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Using social media to your advantage

CCSD students working on computers.​Social media can leave a large footprint.

For high school students considering their next academic or professional step, posts on Facebook, Twitter, Instagram or other platforms can have an influence. A meme, a joke or a comment posted on a whim can have a serious impact, according to academic and professional studies.

Indeed, according to a 2016 Kaplan survey, approximately 35 percent of colleges and universities check the social media accounts of students who apply.  About half of those who say they check social media prior to admission agree that it can help or hurt a students' admission decision. In that sense, the meaning of online safety goes beyond immediate concerns of bullying, predators and exposure to inappropriate content. Being Internet savvy can also mean properly maintaining one's public profile to be successful later in life.

"What you do outside of school matters," said Joi Green, counseling coordinator for the Cherry Creek School District. "Colleges have been known to rescind offers of admission for a variety of reasons, and social media posts could be one of them."

In other words, a momentary urge to post online can have serious and permanent consequences. Just as colleges have been known to monitor applicants' online presence, so have potential employers. In the world of academia and industry, social media has become an increasingly standard source for additional and relevant information about an applicant.

That's not entirely bad news. Just as an individual's social media can possibly hinder one's chances when it comes to a dream school or a dream job, it can also exert a positive influence. Creating an online profile that demonstrates leadership skills and real-world experience can speak volumes, as it speaks to unfiltered and genuine assets.

According to Green, common social media missteps include the following:

  • Questionable language, especially language around race or anything that is discriminatory;
  • Any activity that can be deemed criminal;
  • Brandishing of weapons.

On the other hand, prime examples of possibly beneficial posts include:

  • Items about one's leadership on a project;
  • Positive examples about a business or club you've started;
  • Information about any awards or other recognition.

Green added that monitoring one's social media presence can be as simple as Googling one's name. The approach to creating a positive online persona is simple: If you don't like what you see, work to change it. This can be achieved through mindful content, as well as careful attention to privacy settings.

Green also added some common sense, straightforward approaches to leading a safe and sane online life:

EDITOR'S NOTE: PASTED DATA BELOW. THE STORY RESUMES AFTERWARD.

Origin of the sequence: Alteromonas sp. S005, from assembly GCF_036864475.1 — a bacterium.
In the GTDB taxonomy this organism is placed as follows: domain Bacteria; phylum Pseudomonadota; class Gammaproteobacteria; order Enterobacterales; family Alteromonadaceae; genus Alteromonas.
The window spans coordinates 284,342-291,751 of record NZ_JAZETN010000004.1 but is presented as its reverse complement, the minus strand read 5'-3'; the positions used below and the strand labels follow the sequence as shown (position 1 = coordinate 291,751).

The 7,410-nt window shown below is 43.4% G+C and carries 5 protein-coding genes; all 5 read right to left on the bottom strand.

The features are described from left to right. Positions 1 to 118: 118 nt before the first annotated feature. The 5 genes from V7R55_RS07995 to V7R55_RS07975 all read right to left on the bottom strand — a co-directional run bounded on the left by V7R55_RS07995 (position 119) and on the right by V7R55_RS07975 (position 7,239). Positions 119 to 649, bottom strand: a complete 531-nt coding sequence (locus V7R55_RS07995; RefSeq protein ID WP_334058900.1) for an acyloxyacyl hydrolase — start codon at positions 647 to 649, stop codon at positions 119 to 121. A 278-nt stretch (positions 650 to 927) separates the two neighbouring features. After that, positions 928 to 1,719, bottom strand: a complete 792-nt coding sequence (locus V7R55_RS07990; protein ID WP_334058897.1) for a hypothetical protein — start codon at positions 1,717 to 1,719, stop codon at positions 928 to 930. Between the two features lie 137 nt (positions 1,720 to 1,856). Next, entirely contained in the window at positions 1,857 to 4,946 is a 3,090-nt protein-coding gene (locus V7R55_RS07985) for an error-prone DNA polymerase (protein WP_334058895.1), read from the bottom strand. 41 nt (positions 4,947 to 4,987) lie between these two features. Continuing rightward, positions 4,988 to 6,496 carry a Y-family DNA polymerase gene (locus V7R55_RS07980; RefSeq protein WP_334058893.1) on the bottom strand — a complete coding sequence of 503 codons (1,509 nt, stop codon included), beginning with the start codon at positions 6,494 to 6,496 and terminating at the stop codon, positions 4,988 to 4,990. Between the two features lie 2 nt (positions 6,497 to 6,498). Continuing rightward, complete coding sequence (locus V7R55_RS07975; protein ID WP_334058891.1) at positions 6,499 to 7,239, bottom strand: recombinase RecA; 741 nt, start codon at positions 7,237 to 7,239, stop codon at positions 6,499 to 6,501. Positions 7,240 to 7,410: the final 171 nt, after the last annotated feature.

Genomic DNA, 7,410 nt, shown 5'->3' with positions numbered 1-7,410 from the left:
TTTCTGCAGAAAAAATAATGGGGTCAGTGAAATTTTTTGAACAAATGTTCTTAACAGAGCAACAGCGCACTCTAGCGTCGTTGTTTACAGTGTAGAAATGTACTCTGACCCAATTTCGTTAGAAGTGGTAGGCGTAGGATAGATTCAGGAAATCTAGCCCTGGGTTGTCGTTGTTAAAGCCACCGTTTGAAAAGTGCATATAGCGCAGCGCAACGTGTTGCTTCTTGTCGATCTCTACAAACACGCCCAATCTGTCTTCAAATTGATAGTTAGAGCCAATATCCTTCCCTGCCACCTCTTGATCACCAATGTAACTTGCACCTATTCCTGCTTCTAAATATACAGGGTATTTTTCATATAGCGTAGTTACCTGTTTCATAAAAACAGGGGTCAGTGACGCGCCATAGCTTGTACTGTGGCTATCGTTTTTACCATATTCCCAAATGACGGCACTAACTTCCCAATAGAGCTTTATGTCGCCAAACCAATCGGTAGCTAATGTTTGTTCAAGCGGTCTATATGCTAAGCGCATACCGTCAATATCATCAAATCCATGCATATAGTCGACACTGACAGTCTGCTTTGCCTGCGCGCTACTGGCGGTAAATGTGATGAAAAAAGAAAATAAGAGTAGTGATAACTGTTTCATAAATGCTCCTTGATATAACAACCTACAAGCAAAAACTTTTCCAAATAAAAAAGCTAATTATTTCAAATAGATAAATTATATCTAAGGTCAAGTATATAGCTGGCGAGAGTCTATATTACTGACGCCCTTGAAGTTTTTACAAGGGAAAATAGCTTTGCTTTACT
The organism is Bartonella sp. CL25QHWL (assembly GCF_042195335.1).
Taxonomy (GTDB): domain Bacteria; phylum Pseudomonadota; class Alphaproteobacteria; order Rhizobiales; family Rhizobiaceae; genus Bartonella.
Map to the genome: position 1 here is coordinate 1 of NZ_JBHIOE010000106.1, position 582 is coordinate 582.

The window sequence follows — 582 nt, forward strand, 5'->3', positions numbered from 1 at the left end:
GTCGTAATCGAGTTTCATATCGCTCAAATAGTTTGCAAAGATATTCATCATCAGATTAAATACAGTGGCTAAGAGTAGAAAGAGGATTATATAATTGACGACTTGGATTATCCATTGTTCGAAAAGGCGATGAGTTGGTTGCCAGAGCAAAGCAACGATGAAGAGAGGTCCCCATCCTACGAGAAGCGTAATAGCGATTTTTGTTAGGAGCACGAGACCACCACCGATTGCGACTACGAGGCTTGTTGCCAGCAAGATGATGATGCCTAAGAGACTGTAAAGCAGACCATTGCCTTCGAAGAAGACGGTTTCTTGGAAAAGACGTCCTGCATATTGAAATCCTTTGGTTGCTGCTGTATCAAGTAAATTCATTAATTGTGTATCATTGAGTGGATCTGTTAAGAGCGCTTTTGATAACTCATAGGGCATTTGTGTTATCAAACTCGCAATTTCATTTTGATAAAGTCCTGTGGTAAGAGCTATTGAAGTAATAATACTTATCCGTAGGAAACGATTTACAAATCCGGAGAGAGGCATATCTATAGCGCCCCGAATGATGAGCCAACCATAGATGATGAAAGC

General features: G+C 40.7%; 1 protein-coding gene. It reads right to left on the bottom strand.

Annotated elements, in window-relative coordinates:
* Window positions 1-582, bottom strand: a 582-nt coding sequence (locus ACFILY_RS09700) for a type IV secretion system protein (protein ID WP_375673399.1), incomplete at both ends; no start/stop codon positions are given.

1. If you are not sure what to post, don't post it!
  2. Social media is your social footprint, it is permanent and therefore discoverable.
  3. Use good judgement, as your online profile may very well be the virtual first impression of yourself.
  4. Watch the names and handles you choose for yourself (even watch your email address names).
  5. Keep your messages positive, productive and more about your aspirations, goals and things that you have accomplished.

Following these tips can help ensure that your social media presence is a benefit rather than a hazard!

Posted 4/5/2018 9:33 AM
 

​"What you do outside of school matters ... Colleges have been known to rescind offers of admission for a variety of reasons, and social media posts could be one of them."

-- Joi Green, counseling coordinator for the Cherry Creek School District.

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Cherry Creek School District No. 5 does not discriminate on the basis of race, color, national origin, sex, age or disability in admission to its programs, services or activities, in access to them, in treatment of individuals, or in any aspect of their operations. The lack of English language skills shall not be a barrier to admission or participation in the district’s activities and programs. The Cherry Creek School District No. 5 also does not discriminate in its hiring or employment practices. This notice is provided as required by Title VI of the Civil Rights Act of 1964, Section 504 of the Rehabilitation Act of 1973, Title IX of the Education Amendments of 1972, the Age Discrimination Act of 1975, and the Americans with Disabilities Act of 1990. Questions, complaints, or requests for additional information regarding these laws may be forwarded to the designated compliance officer: District Compliance Officer or directly to the U.S. Department of Education, Office for Civil Rights, Region VIII, Federal Office Building 1244 North Speer Blvd., Suite #310, Denver, CO 80204.

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